In Talks With Mitch: “Now I know so much more; I’m doing things on purpose. I’m taking you through places.”
29 Mar 2022
Emerging as one of Birmingham’s most prolific rappers over the past 5 years, Mitch has been putting the work in. After a couple of years dominated by freestyles and planning, the second city’s silkiest spitter is back; better than ever, with a statement mixtape ready to put himself, and his town, firmly on the map.
In a way, Mitch’s journey to mainstream attention mirrors Brum quest for rightful wider acclaim. Too often overlooked, Mitch’s eclectic and impressive discography plays out like a selection box of UK rap, with the rapper’s comprehensive sound spanning across road rap, trap, grime and drill. The diverse nature of Mitch’s sound looks set to only progress further, with the multi-dimensional artist poised to release the best music of his career to date on his upcoming ‘Mitchtape 3’, set to drop later this spring. With hype building around himself, and Brum in general, could this be the tape that unsettles London’s supremacy?
Mixtape Madness had the opportunity to sit down with Mitch to discuss the upcoming mixtape, his musical origins, and his opinion on the current flourishing Brum scene.
Who is influencing you at the moment?
I’ve got a great team around me who influence me to do better. Musically, a few of the big boys influence me to keep going and work harder. I think right now I’m trying to fit in with the scene changing, with TikTok, drill etc. A lot of artists refuse to change but I’m trying to adapt to the now.
What do you think of the overwhelming impact that social media now has on creating and marketing?
I think it is good. I can see both sides of it, I’m constantly trying to adapt with social media marketing, and the idea of being closer to your favourite rapper is a good thing. For the older heads, I can see how it’ll mean they have to change their style of things and the way they work if they want to continue being successful.
When and why did you first start rapping?
About 6 years ago. I picked it up from the culture around me. I’ve always been able to put words together, and as I got older I started listening to music more seriously so it got easier. I started showing a few of my close friends and they said I should start rapping properly. From then, it just became natural. If I didn’t start rapping, I would have been doing other stuff that would get me into trouble. It’s just what I’m good at. People just started demanding it from me.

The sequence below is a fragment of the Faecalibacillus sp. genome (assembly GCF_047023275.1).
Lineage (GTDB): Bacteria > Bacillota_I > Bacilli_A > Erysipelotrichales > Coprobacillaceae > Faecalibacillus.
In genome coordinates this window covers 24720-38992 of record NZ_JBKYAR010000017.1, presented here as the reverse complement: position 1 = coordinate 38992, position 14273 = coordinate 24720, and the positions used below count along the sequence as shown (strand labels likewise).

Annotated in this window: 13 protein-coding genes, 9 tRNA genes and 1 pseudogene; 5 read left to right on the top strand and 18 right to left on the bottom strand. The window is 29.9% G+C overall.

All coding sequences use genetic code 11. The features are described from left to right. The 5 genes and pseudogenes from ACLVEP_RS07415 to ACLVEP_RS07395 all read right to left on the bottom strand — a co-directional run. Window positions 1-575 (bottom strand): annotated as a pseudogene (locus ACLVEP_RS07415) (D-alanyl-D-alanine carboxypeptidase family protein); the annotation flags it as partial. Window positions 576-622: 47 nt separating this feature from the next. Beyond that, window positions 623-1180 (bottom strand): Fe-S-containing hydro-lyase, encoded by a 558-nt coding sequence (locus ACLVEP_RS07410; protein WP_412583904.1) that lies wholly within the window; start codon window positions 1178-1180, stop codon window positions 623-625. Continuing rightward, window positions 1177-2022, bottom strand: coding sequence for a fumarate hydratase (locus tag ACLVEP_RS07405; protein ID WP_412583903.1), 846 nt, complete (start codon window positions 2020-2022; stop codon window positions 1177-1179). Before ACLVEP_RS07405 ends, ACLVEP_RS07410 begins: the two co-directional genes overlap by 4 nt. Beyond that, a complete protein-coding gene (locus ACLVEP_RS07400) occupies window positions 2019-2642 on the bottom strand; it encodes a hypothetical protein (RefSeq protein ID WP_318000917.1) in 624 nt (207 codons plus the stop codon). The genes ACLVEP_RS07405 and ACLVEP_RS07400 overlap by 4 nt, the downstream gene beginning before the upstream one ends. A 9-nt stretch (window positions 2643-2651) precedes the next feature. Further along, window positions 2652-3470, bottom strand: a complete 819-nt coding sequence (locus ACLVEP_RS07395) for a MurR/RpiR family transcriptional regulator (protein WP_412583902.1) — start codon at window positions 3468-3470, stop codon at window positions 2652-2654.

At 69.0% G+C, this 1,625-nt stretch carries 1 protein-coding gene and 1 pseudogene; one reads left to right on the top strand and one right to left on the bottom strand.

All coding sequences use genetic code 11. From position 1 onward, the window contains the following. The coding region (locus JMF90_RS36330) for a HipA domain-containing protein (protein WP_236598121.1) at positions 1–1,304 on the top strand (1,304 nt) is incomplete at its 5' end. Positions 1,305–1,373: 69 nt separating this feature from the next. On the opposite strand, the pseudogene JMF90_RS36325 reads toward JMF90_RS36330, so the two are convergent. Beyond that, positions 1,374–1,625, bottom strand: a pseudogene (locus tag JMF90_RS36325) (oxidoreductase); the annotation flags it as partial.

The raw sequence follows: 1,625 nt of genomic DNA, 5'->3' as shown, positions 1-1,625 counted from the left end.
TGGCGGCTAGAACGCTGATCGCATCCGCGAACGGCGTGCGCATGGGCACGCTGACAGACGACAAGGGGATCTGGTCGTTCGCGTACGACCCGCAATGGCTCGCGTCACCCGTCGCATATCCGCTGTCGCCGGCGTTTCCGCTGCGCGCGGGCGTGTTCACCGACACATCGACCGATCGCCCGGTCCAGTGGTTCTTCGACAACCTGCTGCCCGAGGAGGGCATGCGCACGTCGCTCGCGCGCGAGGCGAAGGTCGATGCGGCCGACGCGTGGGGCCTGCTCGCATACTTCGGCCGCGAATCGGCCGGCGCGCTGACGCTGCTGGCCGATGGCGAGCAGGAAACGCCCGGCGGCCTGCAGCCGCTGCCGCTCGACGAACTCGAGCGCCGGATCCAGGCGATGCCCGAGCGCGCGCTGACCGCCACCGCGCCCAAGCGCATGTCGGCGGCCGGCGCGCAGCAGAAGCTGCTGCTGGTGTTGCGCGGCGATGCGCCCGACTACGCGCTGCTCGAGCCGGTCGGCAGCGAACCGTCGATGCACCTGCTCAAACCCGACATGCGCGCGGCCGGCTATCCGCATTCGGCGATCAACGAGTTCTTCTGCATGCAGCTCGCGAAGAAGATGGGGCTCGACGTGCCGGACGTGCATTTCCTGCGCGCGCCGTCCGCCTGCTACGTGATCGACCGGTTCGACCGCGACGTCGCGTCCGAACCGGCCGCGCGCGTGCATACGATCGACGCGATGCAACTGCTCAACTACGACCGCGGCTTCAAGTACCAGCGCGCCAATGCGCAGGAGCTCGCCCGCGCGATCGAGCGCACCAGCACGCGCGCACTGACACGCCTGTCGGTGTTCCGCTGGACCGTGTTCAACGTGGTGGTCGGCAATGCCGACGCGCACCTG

How would you personally define your own sound?
Substance, factual and fresh. I’m always change my flows, my beats, my wordplay. I try to let the beat do a lot of the talking and let it tell me how I’m going to go on it. That way I never sound the same. I think a lot of artists don’t hear the beat, they just do their own thing over it. I don’t pick the beat if it’s not talking to me.
Where do you send to source your beats?
Different people. I don’t work with a lot of producers but I have a few that I enjoy working with, like Jackson Romain, who produced Crossroads. On the mixtape, Jackson has a few cuts, Twintwo is on there too. I like to use different producers for different sounds. A lot of the new guys coming up are very good.
Looking back on ‘Mitchtape’, how was the release process?
I didn’t know a lot. I didn’t know about marketing, I was learning as I was going along. It was so natural. I released it when I was 21. Now I’ve changed as a person and as a musician, the way I make music has totally changed. The whole scene has changed too; the distribution, the marketing. For my first tape I didn’t even have a team.
What was the initial reaction to it?
It was good you know! The fans were demanding a mixtape from me, they just swallowed it up. I barely knew what a mixtape was until the fans told me! Now I know so much more, I’m doing things on purpose, I’m taking you through places.
Looking back now, what would you do differently?
I don’t like to say I’d change too much because that process and experience made me who I am today, which I’m grateful for. The only thing I’d do differently is to listen and research more. When you’re getting into something, I think it’s important to research where you’re going. It’s easier said than done. You can’t learn to ride a bike without falling off.